Finally, real-time data from free sites isn't guaranteed to be accurate or timely. When you pay for real-time official quotes, you have some recourse if the data feed is unreliable or inaccurate. With a free site, you have to take the data as is.
That said, here are a few free charting platforms you might want to explore.
TradingView provides real-time stock charts for day traders on 1-, 3-, 5-, and 15-minute time frames. The charts are visually appealing and they provide hundreds of technical indicators.
TradingView is also a social media site. Traders can easily share their charts and ideas with each other. They can follow other traders and discuss stocks and other markets. Just beware of who you're watching because not everyone sharing charts and ideas is a profitable trader.
Traders can create watchlists and alerts, see which stocks are hot, and even trade directly from TradingView charts by connecting with a broker.
Different chart layouts can be saved and loaded, and the stock of one chart can be compared to other stock charts on the same screen. A strategy tester and stock screener round out the tools available to TradingView users. Be sure to check out the "magnet mode" when you're creating charts or drawing lines.
Stocks aren't the only data you can chart on TradingView. Futures, Forex, bitcoin, contracts for difference (CFDs), indexes, economic data and global data are also available, although futures are delayed. Quotes for many global stock exchanges are also provided.
The site is free with upgrade options that provide additional features and official real-time data for stocks and futures markets around the globe. Ads constantly pop up on the free version of the site, but they're a minor hindrance when you're performing analyses.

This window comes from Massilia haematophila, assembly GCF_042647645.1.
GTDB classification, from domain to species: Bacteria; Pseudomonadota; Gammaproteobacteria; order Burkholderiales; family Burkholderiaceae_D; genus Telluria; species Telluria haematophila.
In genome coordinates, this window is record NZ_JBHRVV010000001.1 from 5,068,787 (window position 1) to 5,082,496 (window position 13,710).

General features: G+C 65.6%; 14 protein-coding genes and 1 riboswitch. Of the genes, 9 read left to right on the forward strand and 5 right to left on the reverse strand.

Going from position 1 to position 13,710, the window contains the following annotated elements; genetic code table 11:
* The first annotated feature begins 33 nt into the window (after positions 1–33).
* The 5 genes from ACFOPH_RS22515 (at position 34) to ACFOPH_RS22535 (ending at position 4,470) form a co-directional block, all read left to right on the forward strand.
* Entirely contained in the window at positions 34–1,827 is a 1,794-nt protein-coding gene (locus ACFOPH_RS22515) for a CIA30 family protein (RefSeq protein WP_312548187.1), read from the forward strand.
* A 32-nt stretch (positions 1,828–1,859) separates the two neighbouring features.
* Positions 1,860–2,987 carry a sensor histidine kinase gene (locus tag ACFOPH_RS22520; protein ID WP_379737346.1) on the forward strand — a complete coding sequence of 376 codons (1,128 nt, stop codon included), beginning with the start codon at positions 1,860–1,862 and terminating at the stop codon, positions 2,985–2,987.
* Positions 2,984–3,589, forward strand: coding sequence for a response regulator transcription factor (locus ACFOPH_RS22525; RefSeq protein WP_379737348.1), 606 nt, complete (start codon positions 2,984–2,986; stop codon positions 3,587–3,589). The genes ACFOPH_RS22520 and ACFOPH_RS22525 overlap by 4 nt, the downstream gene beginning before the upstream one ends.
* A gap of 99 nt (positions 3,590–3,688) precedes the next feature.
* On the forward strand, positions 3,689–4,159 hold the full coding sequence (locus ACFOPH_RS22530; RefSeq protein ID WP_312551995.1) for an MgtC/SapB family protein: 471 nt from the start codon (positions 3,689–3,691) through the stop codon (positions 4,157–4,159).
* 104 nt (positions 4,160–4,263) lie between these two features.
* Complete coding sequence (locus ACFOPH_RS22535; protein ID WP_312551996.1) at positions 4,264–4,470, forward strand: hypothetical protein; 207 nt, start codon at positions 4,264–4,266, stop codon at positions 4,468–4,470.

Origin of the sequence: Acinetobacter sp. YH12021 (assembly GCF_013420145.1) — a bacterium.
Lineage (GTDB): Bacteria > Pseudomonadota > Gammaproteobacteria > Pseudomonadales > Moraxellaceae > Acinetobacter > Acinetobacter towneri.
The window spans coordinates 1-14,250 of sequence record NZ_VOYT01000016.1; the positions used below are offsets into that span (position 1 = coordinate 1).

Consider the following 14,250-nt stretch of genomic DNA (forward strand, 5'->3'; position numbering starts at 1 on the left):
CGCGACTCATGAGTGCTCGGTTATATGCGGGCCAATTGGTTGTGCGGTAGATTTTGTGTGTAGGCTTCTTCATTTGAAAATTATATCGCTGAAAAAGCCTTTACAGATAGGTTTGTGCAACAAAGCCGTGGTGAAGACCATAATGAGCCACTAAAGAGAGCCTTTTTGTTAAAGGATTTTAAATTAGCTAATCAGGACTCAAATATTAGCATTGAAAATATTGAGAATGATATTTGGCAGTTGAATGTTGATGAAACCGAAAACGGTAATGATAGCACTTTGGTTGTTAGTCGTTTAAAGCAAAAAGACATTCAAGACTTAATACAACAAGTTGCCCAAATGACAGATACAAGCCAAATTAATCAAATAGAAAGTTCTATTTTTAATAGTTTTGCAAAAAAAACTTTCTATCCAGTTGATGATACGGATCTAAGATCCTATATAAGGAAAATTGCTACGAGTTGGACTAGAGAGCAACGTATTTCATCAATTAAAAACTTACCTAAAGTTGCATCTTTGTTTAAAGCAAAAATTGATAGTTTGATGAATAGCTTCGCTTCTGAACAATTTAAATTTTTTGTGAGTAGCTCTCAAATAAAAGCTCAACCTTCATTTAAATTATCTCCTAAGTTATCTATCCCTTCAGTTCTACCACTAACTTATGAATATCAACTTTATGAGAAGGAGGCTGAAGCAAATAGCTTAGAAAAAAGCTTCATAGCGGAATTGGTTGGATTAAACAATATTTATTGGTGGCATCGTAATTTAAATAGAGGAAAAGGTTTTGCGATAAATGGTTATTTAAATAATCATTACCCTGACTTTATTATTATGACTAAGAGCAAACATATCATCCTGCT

TradingView offers the most extensive list of markets, indexes, and economic data. You won't have to switch charting platforms to view charts from other markets. It's also the most integrated socially.
Maybe you want more than charting and tracking ability. Maybe you want news, too. BigCharts gives you that along with analysis and historical quotes.
You can set your own unique time frames to build a "quick chart" or opt for a more advanced chart with additional features. Data is available for advanced charts in 1-, 5-, 15-, and 60-minute time periods and goes back as far as 1976.
BigCharts includes a library of over 30 technical indicators, but, alas, they're not modifiable. You also get to choose from seven different chart options. BigCharts will email your custom charts to you daily or weekly—it's your choice.
Many traders particularly like the news feature and the 12 scans to keep up to the minute with what's going on. The scans pinpoint stocks that have experienced large shifts in volume and price, waving a flag when that happens. BigCharts will also let you know when any have reached yearly highs or lows.
And yes...it's all free.
Technician is a free charting platform that provides real-time intraday charts for U.S. equity markets as well as delayed data from many global stock exchanges. Forex charts are real-time. Futures and index data are also provided, but they're delayed.